Ten Best Films of 2010

By Dwight Brown Film Critic NNPA

In 2010, high-quality movies abounded, though there was a noticeable dearth of black themed-movies — except for Tyler Perry films. Still, great African-American actors found high caliber product in which they could display their talent. The top 10 movies listed are the tip of the iceberg. Check them out on the big screen, on DVD or VOD.

Brooklyn’s Finest (***1/2) Director Antoine Fuqua (Training Day) and screenwriter/ex-NYC cop Michael C. Martin propelled this character-driven dirty cop story into the rarified realm of top police dramas like Serpico, The French Connection, Prince of the City and Narc. Credit the seedy characters, biting dialogue (“How much longer you gonna be dodging bullets out here in the street?”) and a twisted storyline for the foundation. Kudos to Fuqua for his interpretation of this grimy, corrupt urban collage. Richard Gere, Ethan Hawke and the chameleon actor Don Cheadle shine as wayward cops, strangers in the fast lane to hell until they meet during a drug bust one fated night.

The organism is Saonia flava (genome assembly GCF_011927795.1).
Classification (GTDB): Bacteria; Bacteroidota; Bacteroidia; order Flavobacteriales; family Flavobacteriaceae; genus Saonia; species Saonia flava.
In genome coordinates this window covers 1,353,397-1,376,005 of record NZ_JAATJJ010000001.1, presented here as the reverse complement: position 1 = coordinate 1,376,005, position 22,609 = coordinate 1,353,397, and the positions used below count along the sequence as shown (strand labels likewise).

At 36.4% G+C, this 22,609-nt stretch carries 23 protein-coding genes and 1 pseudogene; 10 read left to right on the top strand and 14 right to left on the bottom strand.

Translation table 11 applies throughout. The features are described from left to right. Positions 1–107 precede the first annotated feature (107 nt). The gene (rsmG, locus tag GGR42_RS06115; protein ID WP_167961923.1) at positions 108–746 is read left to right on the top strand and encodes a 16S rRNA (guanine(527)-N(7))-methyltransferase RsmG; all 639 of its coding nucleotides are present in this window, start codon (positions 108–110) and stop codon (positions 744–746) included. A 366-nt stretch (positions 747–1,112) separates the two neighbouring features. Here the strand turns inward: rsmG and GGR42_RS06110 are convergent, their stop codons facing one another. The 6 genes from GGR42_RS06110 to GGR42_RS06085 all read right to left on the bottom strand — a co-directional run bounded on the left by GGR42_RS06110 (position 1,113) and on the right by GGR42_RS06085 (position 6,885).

Carlos (****) The real-life character and very treacherous Carlos the Jackal, an enigmatic international 1970s terrorist, binds this TV mini-series, which hit the theaters as a five-hour film. Thespian extraordinaire Edgar RamÌrez turns the Venezuelan revolutionary, who wreaked havoc all over the globe, into a diabolical antagonist. Carlos had so much swagger he even raided a 1975 OPEC meeting with his band of terrorists — and managed to escape. French screenwriter Dan Franck and director Olivier Assayas (Summer Hours) have sculpted a seminal international crime-thriller classic. A long fascinating film that whizzes by like a bullet.